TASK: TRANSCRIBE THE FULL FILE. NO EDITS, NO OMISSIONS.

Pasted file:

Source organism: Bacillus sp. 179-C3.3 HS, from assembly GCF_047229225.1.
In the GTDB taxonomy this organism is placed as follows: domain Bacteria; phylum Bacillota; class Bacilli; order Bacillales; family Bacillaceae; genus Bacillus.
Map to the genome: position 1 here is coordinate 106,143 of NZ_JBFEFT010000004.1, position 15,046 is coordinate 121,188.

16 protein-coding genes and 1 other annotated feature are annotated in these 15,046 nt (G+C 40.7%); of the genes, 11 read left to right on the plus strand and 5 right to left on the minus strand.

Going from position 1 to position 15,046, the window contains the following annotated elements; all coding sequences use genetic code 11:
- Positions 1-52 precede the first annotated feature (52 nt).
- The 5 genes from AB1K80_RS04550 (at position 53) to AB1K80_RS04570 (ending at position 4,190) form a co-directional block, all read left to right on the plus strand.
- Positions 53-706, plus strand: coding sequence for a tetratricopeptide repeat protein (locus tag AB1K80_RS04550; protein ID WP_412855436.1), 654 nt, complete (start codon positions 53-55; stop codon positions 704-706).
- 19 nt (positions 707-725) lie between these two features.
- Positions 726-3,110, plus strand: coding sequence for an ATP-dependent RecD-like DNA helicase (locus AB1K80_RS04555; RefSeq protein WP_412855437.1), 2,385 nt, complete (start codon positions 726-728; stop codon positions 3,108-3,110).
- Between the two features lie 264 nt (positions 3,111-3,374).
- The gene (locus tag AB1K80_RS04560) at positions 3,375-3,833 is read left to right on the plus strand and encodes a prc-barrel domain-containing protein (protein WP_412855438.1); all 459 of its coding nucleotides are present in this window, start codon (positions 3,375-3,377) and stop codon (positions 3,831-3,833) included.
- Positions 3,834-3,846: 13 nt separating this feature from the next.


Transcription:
Source organism: Bacillus sp. 179-C3.3 HS, from assembly GCF_047229225.1.
In the GTDB taxonomy this organism is placed as follows: domain Bacteria; phylum Bacillota; class Bacilli; order Bacillales; family Bacillaceae; genus Bacillus.
Map to the genome: position 1 here is coordinate 106,143 of NZ_JBFEFT010000004.1, position 15,046 is coordinate 121,188.

16 protein-coding genes and 1 other annotated feature are annotated in these 15,046 nt (G+C 40.7%); of the genes, 11 read left to right on the plus strand and 5 right to left on the minus strand.

Going from position 1 to position 15,046, the window contains the following annotated elements; all coding sequences use genetic code 11:
- Positions 1-52 precede the first annotated feature (52 nt).
- The 5 genes from AB1K80_RS04550 (at position 53) to AB1K80_RS04570 (ending at position 4,190) form a co-directional block, all read left to right on the plus strand.
- Positions 53-706, plus strand: coding sequence for a tetratricopeptide repeat protein (locus tag AB1K80_RS04550; protein ID WP_412855436.1), 654 nt, complete (start codon positions 53-55; stop codon positions 704-706).
- 19 nt (positions 707-725) lie between these two features.
- Positions 726-3,110, plus strand: coding sequence for an ATP-dependent RecD-like DNA helicase (locus AB1K80_RS04555; RefSeq protein WP_412855437.1), 2,385 nt, complete (start codon positions 726-728; stop codon positions 3,108-3,110).
- Between the two features lie 264 nt (positions 3,111-3,374).
- The gene (locus tag AB1K80_RS04560) at positions 3,375-3,833 is read left to right on the plus strand and encodes a prc-barrel domain-containing protein (protein WP_412855438.1); all 459 of its coding nucleotides are present in this window, start codon (positions 3,375-3,377) and stop codon (positions 3,831-3,833) included.
- Positions 3,834-3,846: 13 nt separating this feature from the next.